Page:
The film’s heart is the relationship between the parents and their daughter, and the difficult, sometimes heartbreaking contradictions of family life. Zhang and Suqin went to the city for the good of the family, to make enough money to raise their standard of living and improve their childrens’ prospects. But this same decision estranged them from their kids — particularly Qin, who was raised by her grandparents. One of the film’s most lovely and powerful moments finds Qin out in the woods lit by a small fire, talking to her late grandfather’s spirit. She considers him her true father, and her grandmother her true mother. She loves but resents her own parents. “All they care about is money,” she says, with the bitterness of a bright young woman who has no idea how impossible it is to be a parent. Her grandmother has lived long enough to put such conundrums in perspective. Sitting at a dinner table with her loved ones, she chastises her grandson for not eating the bitter melon she’s laid out for him. “Taste the bitterness first,” she tells him. “The sweetness will follow.”

Watch the full episode. See more POV.

Featured Slide Shows

  • Share on Twitter
  • Share on Facebook
  • 1 of 11
  • Close
  • Fullscreen
  • Thumbnails

    Ten spectacular graphic novels from 2014

    Beautiful Darkness by Fabien Vehlmann & Kerascoët
    Kerascoët's lovely, delicate pen-and-watercolor art -- all intricate botanicals, big eyes and flowing hair -- gives this fairy story a deceptively pretty finish. You find out quickly, however, that these are the heartless and heedless fairies of folk legend, not the sentimental sprites beloved by the Victorians and Disney fans. A host of tiny hominid creatures must learn to survive in the forest after fleeing their former home -- a little girl who lies dead in the woods. The main character, Aurora, tries to organize the group into a community, but most of her cohort is too capricious, lazy and selfish to participate for long. There's no real moral to this story, which is refreshing in itself, beyond the perpetual lessons that life is hard and you have to be careful whom you trust. Never has ugly truth been given a prettier face.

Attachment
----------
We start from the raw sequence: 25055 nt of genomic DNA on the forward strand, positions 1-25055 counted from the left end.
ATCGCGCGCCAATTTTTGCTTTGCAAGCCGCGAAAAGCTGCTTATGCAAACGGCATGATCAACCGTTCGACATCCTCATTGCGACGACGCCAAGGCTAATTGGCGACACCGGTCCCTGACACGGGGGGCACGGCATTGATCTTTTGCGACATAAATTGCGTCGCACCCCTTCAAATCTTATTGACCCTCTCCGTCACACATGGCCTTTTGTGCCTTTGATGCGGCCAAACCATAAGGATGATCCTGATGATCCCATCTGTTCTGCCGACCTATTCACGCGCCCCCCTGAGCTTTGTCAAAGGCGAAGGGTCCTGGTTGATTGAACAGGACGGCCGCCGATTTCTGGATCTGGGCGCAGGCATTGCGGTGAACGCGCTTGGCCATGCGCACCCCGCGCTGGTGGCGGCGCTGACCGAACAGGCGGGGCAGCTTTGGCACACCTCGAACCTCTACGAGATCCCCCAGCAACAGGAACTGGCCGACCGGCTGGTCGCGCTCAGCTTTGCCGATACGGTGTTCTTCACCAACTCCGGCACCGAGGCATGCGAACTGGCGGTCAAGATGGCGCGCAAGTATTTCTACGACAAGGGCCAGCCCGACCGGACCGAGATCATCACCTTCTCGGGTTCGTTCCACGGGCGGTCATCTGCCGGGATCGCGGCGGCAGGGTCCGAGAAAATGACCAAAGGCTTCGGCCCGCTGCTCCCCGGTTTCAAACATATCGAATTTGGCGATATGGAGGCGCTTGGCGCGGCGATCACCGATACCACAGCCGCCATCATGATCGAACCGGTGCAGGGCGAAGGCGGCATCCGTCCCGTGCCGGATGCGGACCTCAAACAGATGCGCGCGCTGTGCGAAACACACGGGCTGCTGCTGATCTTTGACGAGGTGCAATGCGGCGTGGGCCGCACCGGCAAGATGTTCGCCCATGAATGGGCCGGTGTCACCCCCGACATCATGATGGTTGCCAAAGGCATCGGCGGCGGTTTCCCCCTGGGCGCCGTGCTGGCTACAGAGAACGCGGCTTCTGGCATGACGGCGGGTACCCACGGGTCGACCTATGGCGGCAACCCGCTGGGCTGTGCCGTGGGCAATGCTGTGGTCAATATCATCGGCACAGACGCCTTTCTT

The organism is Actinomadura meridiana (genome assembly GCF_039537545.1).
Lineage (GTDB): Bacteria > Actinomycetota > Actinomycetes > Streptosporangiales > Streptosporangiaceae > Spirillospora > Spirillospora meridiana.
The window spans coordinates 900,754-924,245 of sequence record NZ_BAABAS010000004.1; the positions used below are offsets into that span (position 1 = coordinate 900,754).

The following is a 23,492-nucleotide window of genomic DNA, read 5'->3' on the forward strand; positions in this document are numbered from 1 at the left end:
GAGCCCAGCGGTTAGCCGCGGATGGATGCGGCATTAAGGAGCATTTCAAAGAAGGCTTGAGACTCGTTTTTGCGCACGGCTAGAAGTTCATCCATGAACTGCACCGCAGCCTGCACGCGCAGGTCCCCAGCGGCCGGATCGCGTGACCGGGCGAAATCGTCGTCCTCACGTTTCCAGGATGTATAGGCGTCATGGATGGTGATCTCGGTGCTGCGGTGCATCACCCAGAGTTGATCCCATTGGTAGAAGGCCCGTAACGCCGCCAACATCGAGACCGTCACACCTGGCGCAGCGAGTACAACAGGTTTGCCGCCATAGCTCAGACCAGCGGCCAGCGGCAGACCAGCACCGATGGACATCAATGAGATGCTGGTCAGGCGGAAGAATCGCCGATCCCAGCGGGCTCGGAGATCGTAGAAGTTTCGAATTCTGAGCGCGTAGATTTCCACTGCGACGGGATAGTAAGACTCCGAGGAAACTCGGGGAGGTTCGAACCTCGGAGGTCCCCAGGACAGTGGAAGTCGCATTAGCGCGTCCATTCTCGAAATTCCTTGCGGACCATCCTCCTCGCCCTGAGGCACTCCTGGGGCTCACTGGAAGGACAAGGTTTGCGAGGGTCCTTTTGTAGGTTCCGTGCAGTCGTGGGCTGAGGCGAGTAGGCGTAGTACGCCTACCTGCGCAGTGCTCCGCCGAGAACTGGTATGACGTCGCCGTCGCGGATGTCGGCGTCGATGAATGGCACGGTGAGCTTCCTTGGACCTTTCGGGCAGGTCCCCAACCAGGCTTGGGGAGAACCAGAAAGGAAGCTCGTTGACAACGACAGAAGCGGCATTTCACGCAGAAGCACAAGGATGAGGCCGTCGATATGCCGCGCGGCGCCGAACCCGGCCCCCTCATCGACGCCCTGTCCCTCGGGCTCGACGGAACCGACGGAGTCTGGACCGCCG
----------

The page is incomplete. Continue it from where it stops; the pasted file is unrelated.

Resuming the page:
Ten spectacular graphic novels from 2014

    Climate Changed: A Personal Journey Through the Science by Philippe Squarzoni
    Squarzoni is a French cartoonist who makes nonfiction graphic novels about contemporary issues and politics. While finishing up a book about France under Jacques Chirac, he realized that when it came to environmental policy, he didn't know what he was talking about. "Climate Changed" is the result of his efforts to understand what has been happening to the planet, a striking combination of memoir and data that ruminates on a notoriously elusive, difficult and even imponderable subject. Panels of talking heads dispensing information (or Squarzoni discussing the issues with his partner) are juxtaposed with detailed and meticulous yet lyrical scenes from the author's childhood, the countryside where he takes a holiday and a visit to New York. He uses his own unreachable past as a way to grasp the imminent transformation of the Earth. The result is both enlightening and unexpectedly moving.

    Ten spectacular graphic novels from 2014

    Here by Richard McGuire
    A six-page version of this innovative work by a regular contributor to the New Yorker first appeared in RAW magazine 25 years ago. Each two-page spread depicts a single place, sometimes occupied by a corner of a room, over the course of 4 billion years. The oldest image is a blur of pink and purple gases; others depict hazmat-suited explorers from 300 years in the future. Inset images show the changing decor and inhabitants of the house throughout its existence: family photos, quarrels, kids in Halloween costumes, a woman reading a book, a cat walking across the floor. The cumulative effect is serene and ravishing, an intimation of the immensity of time and the wonder embodied in the humblest things.

    Ten spectacular graphic novels from 2014

    Kill My Mother by Jules Feiffer
    The legendary Pulitzer Prize-winning cartoonist delivers his debut graphic novel at 85, a deliriously over-the-top blend of classic movie noir and melodrama that roams from chiaroscuro Bay City to Hollywood to a USO gig in the Pacific theater of World War II. There's a burnt-out drunk of a private eye, but the story is soon commandeered by a multigenerational collection of ferocious women, including a mysterious chanteuse who never speaks, a radio comedy writer who makes a childhood friend the butt of a hit series and a ruthless dame intent on making her whiny coward of a husband into a star. There are disguises, musical numbers and plenty of gunfights, but the drawing is the main attraction. Nobody convey's bodies in motion more thrillingly than Feiffer, whether they're dancing, running or duking it out. The kid has promise.

    Ten spectacular graphic novels from 2014

    The Motherless Oven by Rob Davis